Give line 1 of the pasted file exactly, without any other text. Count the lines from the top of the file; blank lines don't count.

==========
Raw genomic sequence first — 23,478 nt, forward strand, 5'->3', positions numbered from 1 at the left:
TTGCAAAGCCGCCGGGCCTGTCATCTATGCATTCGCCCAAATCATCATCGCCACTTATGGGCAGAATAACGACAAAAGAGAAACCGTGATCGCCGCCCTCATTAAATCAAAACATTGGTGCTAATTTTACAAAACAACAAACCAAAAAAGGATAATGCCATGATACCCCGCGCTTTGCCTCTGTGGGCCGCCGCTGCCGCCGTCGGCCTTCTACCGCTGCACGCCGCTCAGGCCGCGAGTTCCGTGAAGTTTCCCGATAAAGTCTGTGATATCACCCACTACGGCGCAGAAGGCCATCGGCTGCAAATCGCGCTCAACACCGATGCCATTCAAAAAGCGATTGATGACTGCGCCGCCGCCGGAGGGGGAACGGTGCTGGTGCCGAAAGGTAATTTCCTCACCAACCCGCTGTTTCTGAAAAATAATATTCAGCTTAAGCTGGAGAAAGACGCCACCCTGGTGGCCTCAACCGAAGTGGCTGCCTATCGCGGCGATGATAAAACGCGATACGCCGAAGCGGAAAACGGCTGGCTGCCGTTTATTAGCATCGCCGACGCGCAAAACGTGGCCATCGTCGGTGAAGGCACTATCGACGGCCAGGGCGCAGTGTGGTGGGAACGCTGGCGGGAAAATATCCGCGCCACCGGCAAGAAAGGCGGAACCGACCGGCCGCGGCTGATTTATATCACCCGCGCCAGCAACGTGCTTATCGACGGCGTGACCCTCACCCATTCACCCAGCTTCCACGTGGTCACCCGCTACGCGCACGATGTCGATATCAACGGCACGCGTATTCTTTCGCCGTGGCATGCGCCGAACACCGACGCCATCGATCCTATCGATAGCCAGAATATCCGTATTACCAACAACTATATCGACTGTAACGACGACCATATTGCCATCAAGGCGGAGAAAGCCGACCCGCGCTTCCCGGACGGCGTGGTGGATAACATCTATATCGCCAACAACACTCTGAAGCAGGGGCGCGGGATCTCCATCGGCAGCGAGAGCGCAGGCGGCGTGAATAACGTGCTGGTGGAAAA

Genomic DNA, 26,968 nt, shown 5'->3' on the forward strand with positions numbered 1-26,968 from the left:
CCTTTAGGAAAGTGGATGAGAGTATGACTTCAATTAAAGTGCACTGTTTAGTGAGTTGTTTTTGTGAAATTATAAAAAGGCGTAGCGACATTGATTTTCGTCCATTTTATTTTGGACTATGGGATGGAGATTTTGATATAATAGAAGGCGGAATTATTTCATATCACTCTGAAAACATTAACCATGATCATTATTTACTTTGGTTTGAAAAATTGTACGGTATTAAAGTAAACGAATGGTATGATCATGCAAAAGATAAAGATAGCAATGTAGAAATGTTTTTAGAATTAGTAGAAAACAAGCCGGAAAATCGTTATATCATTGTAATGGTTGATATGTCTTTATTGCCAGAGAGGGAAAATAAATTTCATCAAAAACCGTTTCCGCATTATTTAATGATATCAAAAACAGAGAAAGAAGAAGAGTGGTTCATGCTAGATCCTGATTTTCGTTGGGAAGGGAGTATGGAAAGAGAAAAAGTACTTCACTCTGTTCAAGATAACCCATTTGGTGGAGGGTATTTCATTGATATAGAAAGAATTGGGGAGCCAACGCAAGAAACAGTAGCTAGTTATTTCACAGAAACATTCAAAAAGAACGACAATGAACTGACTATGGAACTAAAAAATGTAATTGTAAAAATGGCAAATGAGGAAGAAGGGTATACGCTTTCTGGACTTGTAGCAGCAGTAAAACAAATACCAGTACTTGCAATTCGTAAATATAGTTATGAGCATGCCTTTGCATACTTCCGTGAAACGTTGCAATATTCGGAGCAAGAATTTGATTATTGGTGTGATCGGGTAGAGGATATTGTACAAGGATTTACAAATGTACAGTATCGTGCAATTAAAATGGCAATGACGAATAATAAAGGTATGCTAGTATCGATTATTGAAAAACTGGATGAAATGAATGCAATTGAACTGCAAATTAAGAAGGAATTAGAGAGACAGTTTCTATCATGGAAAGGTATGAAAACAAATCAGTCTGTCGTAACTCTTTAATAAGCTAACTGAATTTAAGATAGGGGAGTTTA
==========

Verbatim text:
Raw genomic sequence first — 23,478 nt, forward strand, 5'->3', positions numbered from 1 at the left: